I’ve been so pleased with the positive feedback I’ve been getting for The Altimer. Without it, New Gaia would certainly not have happened, so thank you to everyone who’s been so encouraging about it.

The role of the playtester is so important – Victoria Hancox gave me feedback on The Altimer and David Gillson has playtested New Gaia, and both times I’ve been encouraged and made notable changes as a result. Without Victoria’s comments on the first draft, there’s no way people would have responded as well as they have done!

Can you give us an example of the type of feedback provided by the playtesters – what improvements were then implemented?

I made one enormous change to The Altimer. There was an entire section in the opening act in which you went through a series of simulated exercises – I loved writing it, but it lacked pace and purpose so I cut the whole thing and used those sections to put in a chase leading up to the final scene, which I think is a lot more rewarding for the reader.

The changes in New Gaia were a bit more subtle and fell for me into three categories. Firstly, I needed to signpost some of the hidden content more than I had done to avoid frustration for the reader. Secondly, I needed to include additional reward for the reader for occasionally stepping away from the main story – I ultimately did want it to feel fun, interesting or helpful to not always take the shortest route to the finish, and hadn’t always managed it in the first draft. Finally, David pointed out that I’d basically used two words to describe every enemy in the story so I went back through and played with my descriptions a bit more.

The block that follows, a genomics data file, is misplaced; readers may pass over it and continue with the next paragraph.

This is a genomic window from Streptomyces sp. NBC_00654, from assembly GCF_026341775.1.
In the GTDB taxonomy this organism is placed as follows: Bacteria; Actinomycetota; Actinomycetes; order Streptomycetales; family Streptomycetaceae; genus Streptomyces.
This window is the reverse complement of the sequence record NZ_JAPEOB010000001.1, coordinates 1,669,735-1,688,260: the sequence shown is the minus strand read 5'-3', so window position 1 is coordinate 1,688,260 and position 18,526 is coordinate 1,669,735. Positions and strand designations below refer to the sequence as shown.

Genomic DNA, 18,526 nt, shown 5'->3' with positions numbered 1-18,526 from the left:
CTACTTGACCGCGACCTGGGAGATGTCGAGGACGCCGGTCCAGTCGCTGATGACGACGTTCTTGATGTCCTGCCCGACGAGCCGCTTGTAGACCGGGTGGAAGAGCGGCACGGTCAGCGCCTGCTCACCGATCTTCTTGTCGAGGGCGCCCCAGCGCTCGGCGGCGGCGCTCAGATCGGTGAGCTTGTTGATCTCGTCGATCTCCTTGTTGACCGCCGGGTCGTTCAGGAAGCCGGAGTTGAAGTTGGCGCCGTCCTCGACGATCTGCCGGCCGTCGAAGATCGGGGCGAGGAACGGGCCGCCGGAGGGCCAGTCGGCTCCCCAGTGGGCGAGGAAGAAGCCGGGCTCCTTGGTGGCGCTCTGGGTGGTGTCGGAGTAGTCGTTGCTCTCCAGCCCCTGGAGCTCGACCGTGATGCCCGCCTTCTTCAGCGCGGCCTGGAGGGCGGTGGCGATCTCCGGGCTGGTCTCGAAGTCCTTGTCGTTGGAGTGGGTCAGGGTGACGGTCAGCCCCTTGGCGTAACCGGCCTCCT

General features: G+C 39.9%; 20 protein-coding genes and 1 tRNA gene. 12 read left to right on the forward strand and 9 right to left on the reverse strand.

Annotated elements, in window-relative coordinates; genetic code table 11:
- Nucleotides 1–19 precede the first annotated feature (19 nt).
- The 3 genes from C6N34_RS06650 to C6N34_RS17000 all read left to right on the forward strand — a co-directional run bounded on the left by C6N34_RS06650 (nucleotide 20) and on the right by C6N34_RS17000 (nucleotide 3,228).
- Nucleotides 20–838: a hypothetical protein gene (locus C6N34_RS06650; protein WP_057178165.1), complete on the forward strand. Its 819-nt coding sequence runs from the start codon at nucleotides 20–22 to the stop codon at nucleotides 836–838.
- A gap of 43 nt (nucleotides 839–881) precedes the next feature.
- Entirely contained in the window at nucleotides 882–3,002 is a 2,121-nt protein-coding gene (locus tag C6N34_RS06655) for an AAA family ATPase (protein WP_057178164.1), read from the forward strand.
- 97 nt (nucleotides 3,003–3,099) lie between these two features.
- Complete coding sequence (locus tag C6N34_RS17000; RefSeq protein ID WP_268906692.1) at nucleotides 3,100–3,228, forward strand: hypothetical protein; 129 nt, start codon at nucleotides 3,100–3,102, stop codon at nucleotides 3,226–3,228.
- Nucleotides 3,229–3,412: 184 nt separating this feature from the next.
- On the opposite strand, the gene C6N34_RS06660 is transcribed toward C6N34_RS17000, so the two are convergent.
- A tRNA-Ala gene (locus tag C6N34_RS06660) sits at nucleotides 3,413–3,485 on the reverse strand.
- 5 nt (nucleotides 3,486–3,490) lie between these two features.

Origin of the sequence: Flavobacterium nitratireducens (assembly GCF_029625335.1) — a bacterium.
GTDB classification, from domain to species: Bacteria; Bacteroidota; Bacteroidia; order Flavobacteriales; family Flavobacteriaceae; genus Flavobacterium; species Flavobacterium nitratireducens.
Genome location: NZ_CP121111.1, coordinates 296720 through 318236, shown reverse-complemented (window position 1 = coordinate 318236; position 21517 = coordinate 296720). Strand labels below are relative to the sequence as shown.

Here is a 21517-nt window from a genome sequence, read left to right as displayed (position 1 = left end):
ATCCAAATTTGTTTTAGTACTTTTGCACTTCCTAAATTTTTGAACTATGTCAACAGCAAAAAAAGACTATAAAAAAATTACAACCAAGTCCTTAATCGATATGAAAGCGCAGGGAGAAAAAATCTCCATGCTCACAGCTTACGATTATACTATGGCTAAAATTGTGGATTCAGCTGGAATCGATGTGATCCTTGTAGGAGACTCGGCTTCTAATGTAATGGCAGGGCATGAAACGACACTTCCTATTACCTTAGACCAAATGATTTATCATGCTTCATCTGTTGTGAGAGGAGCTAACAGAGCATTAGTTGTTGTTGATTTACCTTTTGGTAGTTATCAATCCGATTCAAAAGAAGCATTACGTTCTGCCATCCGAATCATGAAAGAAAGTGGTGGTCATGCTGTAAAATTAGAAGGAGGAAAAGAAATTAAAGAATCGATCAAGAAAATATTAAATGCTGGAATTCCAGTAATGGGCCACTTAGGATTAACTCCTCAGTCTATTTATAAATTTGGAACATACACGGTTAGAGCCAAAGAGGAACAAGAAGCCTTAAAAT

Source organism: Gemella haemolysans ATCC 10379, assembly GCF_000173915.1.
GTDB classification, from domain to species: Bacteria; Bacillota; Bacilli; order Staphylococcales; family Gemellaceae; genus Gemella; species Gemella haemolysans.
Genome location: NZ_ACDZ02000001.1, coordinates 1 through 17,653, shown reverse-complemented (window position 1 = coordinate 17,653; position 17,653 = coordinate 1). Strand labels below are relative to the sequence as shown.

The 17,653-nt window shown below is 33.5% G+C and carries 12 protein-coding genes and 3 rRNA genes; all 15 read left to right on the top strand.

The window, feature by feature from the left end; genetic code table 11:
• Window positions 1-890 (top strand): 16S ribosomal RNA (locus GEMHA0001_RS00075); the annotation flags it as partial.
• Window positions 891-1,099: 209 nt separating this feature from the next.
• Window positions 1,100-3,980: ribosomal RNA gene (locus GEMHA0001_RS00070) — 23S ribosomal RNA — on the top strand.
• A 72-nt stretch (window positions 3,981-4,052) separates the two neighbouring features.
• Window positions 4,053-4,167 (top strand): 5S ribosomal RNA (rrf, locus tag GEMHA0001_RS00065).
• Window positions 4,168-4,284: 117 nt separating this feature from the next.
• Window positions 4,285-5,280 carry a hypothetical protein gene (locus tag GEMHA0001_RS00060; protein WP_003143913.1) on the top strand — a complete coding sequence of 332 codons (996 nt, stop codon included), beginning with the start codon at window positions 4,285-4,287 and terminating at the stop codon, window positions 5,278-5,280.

So you hadn’t ever noticed this tendency for limited enemy descriptions? Can you reveal what these two favourites were?

Oh, it’s entirely my fault! Depending on whether I wanted the opponent to be acting aggressively or defending, my notes had them down as either assassins or security guards. Pretty much every opponent in the whole thing is a human, so there isn’t the natural diversity of races you can sometimes rely on. It’s caused me to create mini stories for each opponent you come up against, which I think has got to be a good thing – when the nameless security guard turns into Andrea from Accounts who’s been having a bad day, the story becomes indescribably richer.

Are there more adventures to come using this setting?